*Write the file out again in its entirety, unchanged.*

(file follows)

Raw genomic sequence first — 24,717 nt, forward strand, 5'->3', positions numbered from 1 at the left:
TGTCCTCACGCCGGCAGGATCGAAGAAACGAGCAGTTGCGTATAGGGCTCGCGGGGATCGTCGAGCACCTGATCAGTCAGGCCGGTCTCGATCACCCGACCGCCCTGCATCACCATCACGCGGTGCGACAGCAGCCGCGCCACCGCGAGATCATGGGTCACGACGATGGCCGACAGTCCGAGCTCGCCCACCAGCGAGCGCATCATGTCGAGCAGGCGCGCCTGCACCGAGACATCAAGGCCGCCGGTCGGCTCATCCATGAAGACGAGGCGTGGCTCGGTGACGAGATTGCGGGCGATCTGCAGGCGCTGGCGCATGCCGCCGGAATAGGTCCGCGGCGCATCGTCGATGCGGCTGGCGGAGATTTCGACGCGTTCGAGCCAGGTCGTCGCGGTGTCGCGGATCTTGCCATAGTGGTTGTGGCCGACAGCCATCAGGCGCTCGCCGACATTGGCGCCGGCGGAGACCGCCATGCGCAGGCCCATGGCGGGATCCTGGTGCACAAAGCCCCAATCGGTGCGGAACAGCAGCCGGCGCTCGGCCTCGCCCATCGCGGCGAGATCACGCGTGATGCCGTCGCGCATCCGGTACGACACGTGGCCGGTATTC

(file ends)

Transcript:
Raw genomic sequence first — 24,717 nt, forward strand, 5'->3', positions numbered from 1 at the left:
TGTCCTCACGCCGGCAGGATCGAAGAAACGAGCAGTTGCGTATAGGGCTCGCGGGGATCGTCGAGCACCTGATCAGTCAGGCCGGTCTCGATCACCCGACCGCCCTGCATCACCATCACGCGGTGCGACAGCAGCCGCGCCACCGCGAGATCATGGGTCACGACGATGGCCGACAGTCCGAGCTCGCCCACCAGCGAGCGCATCATGTCGAGCAGGCGCGCCTGCACCGAGACATCAAGGCCGCCGGTCGGCTCATCCATGAAGACGAGGCGTGGCTCGGTGACGAGATTGCGGGCGATCTGCAGGCGCTGGCGCATGCCGCCGGAATAGGTCCGCGGCGCATCGTCGATGCGGCTGGCGGAGATTTCGACGCGTTCGAGCCAGGTCGTCGCGGTGTCGCGGATCTTGCCATAGTGGTTGTGGCCGACAGCCATCAGGCGCTCGCCGACATTGGCGCCGGCGGAGACCGCCATGCGCAGGCCCATGGCGGGATCCTGGTGCACAAAGCCCCAATCGGTGCGGAACAGCAGCCGGCGCTCGGCCTCGCCCATCGCGGCGAGATCACGCGTGATGCCGTCGCGCATCCGGTACGACACGTGGCCGGTATTC